At The Movies #22: Letters to Juliet

Pop quiz, hotshot. You plan to see Get Him to the Greek with your girlfriend and a friend and get to the theater to discover not only is that movie sold out, but every other movie playing near that same time is sold out too, even movies you have no interest in seeing (like say The Karate Kid). So what do you? What do you do?

Shoot the hostage? No!

You head 10 blocks south and watch Letters to Juliet at Quad Cinemas!

I’m still not sure how we arrived at that decision.

Letters to Juliet isn’t that bad. If I caught this randomly on TBS, I’d probably remark to a friend, “Hey you know that movie Letters to Juliet? Yeah, it was on TBS and wasn’t that bad. What? No? I didn’t want to watch it; it was just on. Yes, I could have changed the channel, but what else are you going to watch on a Saturday afternoon? Yes, I could have gone outside; it is a beautiful summer day. You know what, I’m sorry I even brought it up.”

Letters to Juliet suffers from two problems. First, if you’ve seen the preview, you’ve seen the movie. How much input does a filmmaker have in what goes into the trailer for a Hollywood picture? Does the blame fall on director Gary Winick or a random guy in marketing? If it’s a random guy in marketing, it must be frustrating as a director to see the studio release a trailer that walks the audience through every beat of your movie.

The second problem is that there is no chemistry between the protagonist Sophie and her rival-turned-love-interest Charlie. I think they did such a good job at making Charlie smug and arrogant to establish him as an obstacle in Sophie’s path that when it came time for them to fall in love it just fell flat. They basically fall in love over the course of an extended montage scene. At the start of the montage, Sophie and Charlie can barely stand each other and by the end of it, they’re stealing glances at each other in the rearview mirror of Charlie’s car as he drives Sophie and his grandmother around Italy.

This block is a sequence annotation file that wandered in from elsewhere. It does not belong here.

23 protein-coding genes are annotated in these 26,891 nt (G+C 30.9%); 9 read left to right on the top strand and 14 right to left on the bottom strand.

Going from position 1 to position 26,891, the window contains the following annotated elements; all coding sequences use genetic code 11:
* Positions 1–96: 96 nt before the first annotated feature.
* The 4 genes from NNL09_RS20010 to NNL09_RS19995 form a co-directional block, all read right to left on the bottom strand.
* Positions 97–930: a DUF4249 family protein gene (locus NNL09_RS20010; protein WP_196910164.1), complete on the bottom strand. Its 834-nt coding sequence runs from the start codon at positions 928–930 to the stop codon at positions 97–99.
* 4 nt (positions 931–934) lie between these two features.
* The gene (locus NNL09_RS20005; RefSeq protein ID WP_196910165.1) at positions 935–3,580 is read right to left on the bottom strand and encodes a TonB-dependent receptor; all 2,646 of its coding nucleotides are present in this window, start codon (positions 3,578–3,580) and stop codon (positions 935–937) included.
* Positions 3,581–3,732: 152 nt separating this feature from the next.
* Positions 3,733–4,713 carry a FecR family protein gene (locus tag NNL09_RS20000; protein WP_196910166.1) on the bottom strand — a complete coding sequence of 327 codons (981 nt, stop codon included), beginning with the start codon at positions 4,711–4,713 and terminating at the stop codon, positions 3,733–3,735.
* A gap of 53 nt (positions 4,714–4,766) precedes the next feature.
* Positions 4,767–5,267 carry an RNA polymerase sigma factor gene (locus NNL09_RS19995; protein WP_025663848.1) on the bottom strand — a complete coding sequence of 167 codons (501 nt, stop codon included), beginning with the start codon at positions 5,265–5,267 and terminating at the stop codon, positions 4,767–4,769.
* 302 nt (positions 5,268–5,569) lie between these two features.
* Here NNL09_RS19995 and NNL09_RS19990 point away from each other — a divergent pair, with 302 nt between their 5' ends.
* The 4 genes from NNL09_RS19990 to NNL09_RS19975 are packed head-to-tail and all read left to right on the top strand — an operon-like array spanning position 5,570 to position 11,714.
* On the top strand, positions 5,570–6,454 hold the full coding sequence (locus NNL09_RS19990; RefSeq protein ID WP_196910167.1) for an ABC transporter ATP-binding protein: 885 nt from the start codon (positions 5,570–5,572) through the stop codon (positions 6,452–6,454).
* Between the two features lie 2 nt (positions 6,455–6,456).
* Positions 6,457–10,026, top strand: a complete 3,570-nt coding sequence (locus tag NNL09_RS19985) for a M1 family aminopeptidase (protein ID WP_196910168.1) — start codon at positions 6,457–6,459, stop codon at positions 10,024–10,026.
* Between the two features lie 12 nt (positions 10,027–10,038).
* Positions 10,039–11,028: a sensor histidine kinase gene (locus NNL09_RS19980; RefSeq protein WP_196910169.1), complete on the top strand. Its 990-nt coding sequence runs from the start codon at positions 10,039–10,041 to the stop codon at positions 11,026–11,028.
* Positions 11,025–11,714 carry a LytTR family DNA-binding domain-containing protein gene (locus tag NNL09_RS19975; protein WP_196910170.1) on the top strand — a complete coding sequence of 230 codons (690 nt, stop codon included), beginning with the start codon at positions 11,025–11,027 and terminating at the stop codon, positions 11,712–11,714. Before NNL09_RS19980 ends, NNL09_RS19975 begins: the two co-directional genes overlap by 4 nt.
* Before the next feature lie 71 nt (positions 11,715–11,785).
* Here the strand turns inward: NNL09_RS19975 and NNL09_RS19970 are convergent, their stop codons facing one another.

Charlie’s grandmother is a piece of work. She tries hard to make Sophie and Charlie get into each other, but still Grandma that’s no reason to watch from your bedroom window when your grandson finally hooks up with the girl.

“Don’t mind me. Grandma likes to watch.”

In order to make Charlie seem like somewhat of a catch, Letters to Juliet starts out with Sophie engaged to the second coming of Balki Bartokomous from Perfect Strangers. I kept expecting him to namedrop Cousin Larry in a sentence or show up with a goat under his arm. Guys, if your girlfriend has seen this movie, you can never use the term “win-win” again. Balki uses it every time he makes a jerk move in the movie. You don’t want to associate with that.

During the whole every guy in Italy tells Vanessa Redgrave that he’s Lorenzo Bartolini bit, I was really hoping for an Italian plumber to pop up and say…

“It’sa me! Lorenzo Bartolini!”

I should apologize to the other patrons of the Quad Cinema on W. 13 St. because Julie, Bryan and I may have been a little rude with our MST3K imitation while watching this movie. Actually, maybe Bryan and I should apologize to Julie as she had to sit between us as we were both lobbing jokes about the movie.

“I’m sorry.”

The popcorn at Quad tasted stale and overly salted. It didn’t have that crunch that fresh popcorn has and there were way too many popcorn bits in my bag for this to be fresh stuff. The staff was friendly though, and even hooked us up with a free refill on a soda, which they don’t normally do.

I thought the Quad only showed indie films or small studio releases likely to win a lot of awards. Maybe Letters to Juliet fooled them because it takes place mostly in Italy?